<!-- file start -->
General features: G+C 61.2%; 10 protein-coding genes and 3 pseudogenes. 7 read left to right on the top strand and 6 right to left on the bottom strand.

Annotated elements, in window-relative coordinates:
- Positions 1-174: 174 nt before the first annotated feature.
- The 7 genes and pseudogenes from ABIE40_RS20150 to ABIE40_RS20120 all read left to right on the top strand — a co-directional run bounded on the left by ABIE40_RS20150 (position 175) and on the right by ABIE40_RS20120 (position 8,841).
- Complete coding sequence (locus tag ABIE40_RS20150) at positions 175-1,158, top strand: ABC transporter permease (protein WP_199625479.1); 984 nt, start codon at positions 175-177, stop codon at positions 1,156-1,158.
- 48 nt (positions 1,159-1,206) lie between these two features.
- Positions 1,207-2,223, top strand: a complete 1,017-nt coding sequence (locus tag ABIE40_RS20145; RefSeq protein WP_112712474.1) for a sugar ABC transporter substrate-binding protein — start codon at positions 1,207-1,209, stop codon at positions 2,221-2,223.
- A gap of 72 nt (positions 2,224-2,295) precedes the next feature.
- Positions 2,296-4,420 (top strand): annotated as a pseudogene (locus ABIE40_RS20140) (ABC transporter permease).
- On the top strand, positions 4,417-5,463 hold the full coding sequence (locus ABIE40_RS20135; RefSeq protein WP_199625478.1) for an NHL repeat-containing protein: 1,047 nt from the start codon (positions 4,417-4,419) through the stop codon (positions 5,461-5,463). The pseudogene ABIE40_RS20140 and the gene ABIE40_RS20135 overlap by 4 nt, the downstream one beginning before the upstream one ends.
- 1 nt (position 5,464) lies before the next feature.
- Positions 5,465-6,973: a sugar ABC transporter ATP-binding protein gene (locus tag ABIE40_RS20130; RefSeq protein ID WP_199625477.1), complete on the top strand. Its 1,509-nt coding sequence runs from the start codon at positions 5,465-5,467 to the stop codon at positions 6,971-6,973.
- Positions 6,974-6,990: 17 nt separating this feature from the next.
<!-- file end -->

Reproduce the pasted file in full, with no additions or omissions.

General features: G+C 61.2%; 10 protein-coding genes and 3 pseudogenes. 7 read left to right on the top strand and 6 right to left on the bottom strand.

Annotated elements, in window-relative coordinates:
- Positions 1-174: 174 nt before the first annotated feature.
- The 7 genes and pseudogenes from ABIE40_RS20150 to ABIE40_RS20120 all read left to right on the top strand — a co-directional run bounded on the left by ABIE40_RS20150 (position 175) and on the right by ABIE40_RS20120 (position 8,841).
- Complete coding sequence (locus tag ABIE40_RS20150) at positions 175-1,158, top strand: ABC transporter permease (protein WP_199625479.1); 984 nt, start codon at positions 175-177, stop codon at positions 1,156-1,158.
- 48 nt (positions 1,159-1,206) lie between these two features.
- Positions 1,207-2,223, top strand: a complete 1,017-nt coding sequence (locus tag ABIE40_RS20145; RefSeq protein WP_112712474.1) for a sugar ABC transporter substrate-binding protein — start codon at positions 1,207-1,209, stop codon at positions 2,221-2,223.
- A gap of 72 nt (positions 2,224-2,295) precedes the next feature.
- Positions 2,296-4,420 (top strand): annotated as a pseudogene (locus ABIE40_RS20140) (ABC transporter permease).
- On the top strand, positions 4,417-5,463 hold the full coding sequence (locus ABIE40_RS20135; RefSeq protein WP_199625478.1) for an NHL repeat-containing protein: 1,047 nt from the start codon (positions 4,417-4,419) through the stop codon (positions 5,461-5,463). The pseudogene ABIE40_RS20140 and the gene ABIE40_RS20135 overlap by 4 nt, the downstream one beginning before the upstream one ends.
- 1 nt (position 5,464) lies before the next feature.
- Positions 5,465-6,973: a sugar ABC transporter ATP-binding protein gene (locus tag ABIE40_RS20130; RefSeq protein ID WP_199625477.1), complete on the top strand. Its 1,509-nt coding sequence runs from the start codon at positions 5,465-5,467 to the stop codon at positions 6,971-6,973.
- Positions 6,974-6,990: 17 nt separating this feature from the next.